In this section, we will be validating a form with a username, password and an email field. The markup for the form will look similar to the following code:

 stands for word characters like A-Z, a-z, 0-9 and _.

You should try typing a different username in the username field. After some time, you will notice that the form does not complain about a character not being alphanumeric if it was typed before the first six characters or after the first 12 characters. This behavior is not very user friendly. 

For example, let’s say some of your users start their username with an exclamation mark. They will have to wait until they have typed six more characters to get the error about only using alphanumeric characters. It will be very frustrating for them to start typing the username again from the beginning.

By default, ngMessages only shows one error to the user at a time. That’s why the message about invalid characters could not be shown before a user had typed more than six characters. Moreover, ngMessages uses the order in which you entered the error messages as a hint to determine their priority. 

If you have provided the minimum character message before the alphanumeric error, ngMessages will wait until the minimum character error has been resolved before it shows the alphanumeric error.

Here is the same form with the error messages presented in a different order.

. However, seeing multiple error messages as soon as users start typing in an input field can overwhelm them.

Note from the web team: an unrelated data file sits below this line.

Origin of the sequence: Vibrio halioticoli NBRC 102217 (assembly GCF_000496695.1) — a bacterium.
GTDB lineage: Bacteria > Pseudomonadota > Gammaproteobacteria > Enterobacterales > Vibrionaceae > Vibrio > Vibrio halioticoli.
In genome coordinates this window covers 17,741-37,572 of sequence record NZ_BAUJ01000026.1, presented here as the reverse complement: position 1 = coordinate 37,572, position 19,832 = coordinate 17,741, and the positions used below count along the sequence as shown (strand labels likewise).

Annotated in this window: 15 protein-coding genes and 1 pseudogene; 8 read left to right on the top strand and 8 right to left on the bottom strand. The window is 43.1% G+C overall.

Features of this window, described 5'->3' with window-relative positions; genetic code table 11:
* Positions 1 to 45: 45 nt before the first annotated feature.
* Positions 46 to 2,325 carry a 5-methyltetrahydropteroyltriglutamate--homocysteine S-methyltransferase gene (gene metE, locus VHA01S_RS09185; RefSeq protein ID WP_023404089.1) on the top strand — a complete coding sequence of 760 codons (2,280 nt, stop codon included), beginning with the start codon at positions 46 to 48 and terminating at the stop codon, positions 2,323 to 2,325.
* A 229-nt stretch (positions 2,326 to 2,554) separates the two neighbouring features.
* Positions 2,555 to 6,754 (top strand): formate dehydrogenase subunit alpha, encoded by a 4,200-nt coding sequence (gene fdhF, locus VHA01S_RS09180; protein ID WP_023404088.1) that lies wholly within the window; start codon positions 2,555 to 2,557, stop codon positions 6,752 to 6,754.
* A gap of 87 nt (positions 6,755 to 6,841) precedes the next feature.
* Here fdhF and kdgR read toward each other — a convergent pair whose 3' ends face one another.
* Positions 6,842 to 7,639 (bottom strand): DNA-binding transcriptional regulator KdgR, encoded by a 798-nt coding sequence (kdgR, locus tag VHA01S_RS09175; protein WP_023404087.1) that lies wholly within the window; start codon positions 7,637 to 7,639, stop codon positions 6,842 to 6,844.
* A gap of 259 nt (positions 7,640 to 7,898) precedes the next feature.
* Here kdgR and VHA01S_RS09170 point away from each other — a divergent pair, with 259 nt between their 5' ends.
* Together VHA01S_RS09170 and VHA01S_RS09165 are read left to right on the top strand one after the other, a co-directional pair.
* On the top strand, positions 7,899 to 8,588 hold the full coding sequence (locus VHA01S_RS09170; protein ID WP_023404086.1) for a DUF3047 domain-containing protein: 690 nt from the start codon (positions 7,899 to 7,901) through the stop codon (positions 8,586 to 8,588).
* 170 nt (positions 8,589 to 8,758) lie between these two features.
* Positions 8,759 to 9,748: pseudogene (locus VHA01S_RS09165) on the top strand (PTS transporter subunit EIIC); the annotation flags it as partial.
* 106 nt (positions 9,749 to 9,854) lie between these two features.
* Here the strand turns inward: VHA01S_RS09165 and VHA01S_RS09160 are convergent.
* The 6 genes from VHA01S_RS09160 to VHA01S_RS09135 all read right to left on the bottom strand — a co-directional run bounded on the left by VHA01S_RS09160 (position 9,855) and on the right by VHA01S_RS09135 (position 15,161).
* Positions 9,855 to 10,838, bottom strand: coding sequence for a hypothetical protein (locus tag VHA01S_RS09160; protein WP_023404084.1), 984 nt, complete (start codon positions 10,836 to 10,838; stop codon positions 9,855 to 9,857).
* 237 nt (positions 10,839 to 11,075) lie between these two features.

There is still a lot of repetition in our markup. If you want to show the same error message for different input fields, it doesn’t make sense to repeat it for each of them. The ngMessages module can help you write generic error messages only once and include them in your form whenever the need arises. Here is the markup to create a form that displays generic error messages to the users.

Just like the previous case, the priority of a message is determined by its place in the template. You can also override the generic messages provided in the template by including a custom error message inside individual fields. The error messages can also be loaded from a separate file using the following code:

You can make your form more user friendly by only showing error messages when a user has actually made an error while filling out the forms. For example, you can opt to only show the required field error when a user actually skips over an input element. 

, the error message shows up as soon as the input becomes invalid.

In this tutorial, you learned how easy it is to validate the input of different kinds of form elements using ngMessages. You also learned how to reuse the same error messages multiple times to avoid repetition and how to prioritize different error messages. 

You can also use both ngMessages and ngAnimate together to use custom animations to show or hide your error message. A tutorial about using the ngAnimate module will also be published on Envato Tuts+ soon.

If there are any tips that you would like to share with fellow readers or if there is any question that you would like to ask, let me know in the comments.

AngularJS Form Validation With ngMessages